About 1km north of Haa, just before the main bridge, a paved road branches east 1km to Katsho village, from where you can take a lovely 40-minute hike to Juneydrak hermitage (also known as Juneydrag). The cliffside retreat contains a footprint of Machig Labdrom (1055–1132), the female Tibetan tantric practitioner who perfected the chöd ritual, whereby one visualises one's own dismemberment in an act of 'ego annihilation'.
From Katsho village a trail follows the stream past the Chorten Dangrim mani (prayer) wall for 15 minutes to a two-legged archway chorten (known as a khonying). Cross the stream and ascend the trail through a charming rhododendron forest. At a red sign in Dzongkha script, take the trail to the left and climb up to a chorten that marks the entry to the hermitage. You'll need to find the caretaker in his nearby residence in order to gain access to the lhakhang. You climb up steep steps with the aid of a rope before squeezing between a stone entryway guarded by the faded rock painting of a green-faced demon.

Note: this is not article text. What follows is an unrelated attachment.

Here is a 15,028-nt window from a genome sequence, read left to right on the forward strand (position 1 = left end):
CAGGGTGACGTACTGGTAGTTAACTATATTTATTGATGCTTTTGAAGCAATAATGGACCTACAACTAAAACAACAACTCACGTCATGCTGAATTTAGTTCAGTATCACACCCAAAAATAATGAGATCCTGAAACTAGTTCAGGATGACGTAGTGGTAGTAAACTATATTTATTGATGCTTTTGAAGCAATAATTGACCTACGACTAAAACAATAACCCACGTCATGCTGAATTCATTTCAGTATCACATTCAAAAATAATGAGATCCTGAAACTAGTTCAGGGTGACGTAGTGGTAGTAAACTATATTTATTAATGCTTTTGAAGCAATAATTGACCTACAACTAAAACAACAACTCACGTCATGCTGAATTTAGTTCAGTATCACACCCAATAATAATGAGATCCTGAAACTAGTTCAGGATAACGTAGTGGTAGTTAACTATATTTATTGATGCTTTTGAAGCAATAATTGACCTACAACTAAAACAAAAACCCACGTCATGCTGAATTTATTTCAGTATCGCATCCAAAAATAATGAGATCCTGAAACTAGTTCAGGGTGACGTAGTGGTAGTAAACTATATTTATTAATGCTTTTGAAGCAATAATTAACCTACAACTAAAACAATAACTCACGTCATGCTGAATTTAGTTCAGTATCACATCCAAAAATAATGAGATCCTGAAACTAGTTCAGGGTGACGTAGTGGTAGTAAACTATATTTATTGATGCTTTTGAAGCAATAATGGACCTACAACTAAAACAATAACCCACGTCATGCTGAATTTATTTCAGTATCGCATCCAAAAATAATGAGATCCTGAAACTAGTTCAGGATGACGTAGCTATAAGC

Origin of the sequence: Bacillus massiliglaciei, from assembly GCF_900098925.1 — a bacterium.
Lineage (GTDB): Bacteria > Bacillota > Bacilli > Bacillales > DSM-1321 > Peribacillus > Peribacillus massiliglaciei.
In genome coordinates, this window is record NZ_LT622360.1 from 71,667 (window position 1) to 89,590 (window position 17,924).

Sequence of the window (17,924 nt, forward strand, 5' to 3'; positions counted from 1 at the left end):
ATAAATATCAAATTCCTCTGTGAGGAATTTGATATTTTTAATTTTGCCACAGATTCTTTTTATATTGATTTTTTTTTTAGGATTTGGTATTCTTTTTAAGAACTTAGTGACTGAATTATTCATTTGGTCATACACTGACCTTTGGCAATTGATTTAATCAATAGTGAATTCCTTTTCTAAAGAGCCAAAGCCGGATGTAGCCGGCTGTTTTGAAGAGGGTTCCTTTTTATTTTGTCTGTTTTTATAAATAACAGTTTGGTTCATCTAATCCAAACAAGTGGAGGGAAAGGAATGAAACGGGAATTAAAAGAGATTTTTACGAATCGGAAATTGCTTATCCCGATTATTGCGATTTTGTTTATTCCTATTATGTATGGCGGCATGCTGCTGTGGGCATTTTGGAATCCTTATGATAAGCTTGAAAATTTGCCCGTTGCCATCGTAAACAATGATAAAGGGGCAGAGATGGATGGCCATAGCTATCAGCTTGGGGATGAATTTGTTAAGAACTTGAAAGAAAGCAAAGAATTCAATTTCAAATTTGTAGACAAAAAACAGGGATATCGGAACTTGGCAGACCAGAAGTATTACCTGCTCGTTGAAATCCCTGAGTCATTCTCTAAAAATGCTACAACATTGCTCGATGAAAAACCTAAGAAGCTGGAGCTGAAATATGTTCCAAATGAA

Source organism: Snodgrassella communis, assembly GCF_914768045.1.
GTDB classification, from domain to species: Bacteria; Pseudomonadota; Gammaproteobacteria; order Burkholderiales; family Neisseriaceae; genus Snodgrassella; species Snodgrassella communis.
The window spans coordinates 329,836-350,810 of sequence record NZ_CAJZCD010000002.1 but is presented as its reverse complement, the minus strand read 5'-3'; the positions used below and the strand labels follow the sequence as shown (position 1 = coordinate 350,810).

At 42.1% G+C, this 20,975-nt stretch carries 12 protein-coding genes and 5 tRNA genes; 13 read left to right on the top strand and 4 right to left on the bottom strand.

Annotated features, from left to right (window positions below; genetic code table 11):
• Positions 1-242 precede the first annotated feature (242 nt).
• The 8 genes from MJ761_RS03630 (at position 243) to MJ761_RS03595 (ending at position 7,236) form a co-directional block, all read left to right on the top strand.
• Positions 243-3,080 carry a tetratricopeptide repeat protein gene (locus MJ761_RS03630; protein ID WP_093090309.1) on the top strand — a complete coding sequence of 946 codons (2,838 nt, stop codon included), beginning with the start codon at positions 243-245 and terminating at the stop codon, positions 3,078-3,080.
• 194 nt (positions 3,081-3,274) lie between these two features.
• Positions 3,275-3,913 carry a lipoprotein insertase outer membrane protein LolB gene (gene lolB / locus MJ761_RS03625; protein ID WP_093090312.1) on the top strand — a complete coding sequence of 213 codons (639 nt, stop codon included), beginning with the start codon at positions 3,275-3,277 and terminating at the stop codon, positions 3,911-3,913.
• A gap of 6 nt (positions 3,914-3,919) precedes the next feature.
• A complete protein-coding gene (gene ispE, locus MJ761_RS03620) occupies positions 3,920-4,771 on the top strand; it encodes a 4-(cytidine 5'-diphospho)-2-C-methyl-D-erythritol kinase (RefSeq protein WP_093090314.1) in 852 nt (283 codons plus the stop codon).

From just below the hermitage, a rough trail scrambles up the hillside and curves round the exposed bluff. Don't attempt this if you are afraid of heights or if it's raining; simply return from Juneydrak the way you came. The trail curves around to Katsho Goemba, which has fine views down over Katsho village, where your vehicle can meet you. It's worth popping into the temple to see the fine antique thangkas (painted religious pictures, usually on canvas). Bring a thermos of tea to drink in the monks' treehouse just outside the goemba.
It's also possible to hike to Juneydrak from Wangtsa village, joining the main trail near the Chorten Dangrim. Figure on 2½ hours from Wangtsa to Katsho village.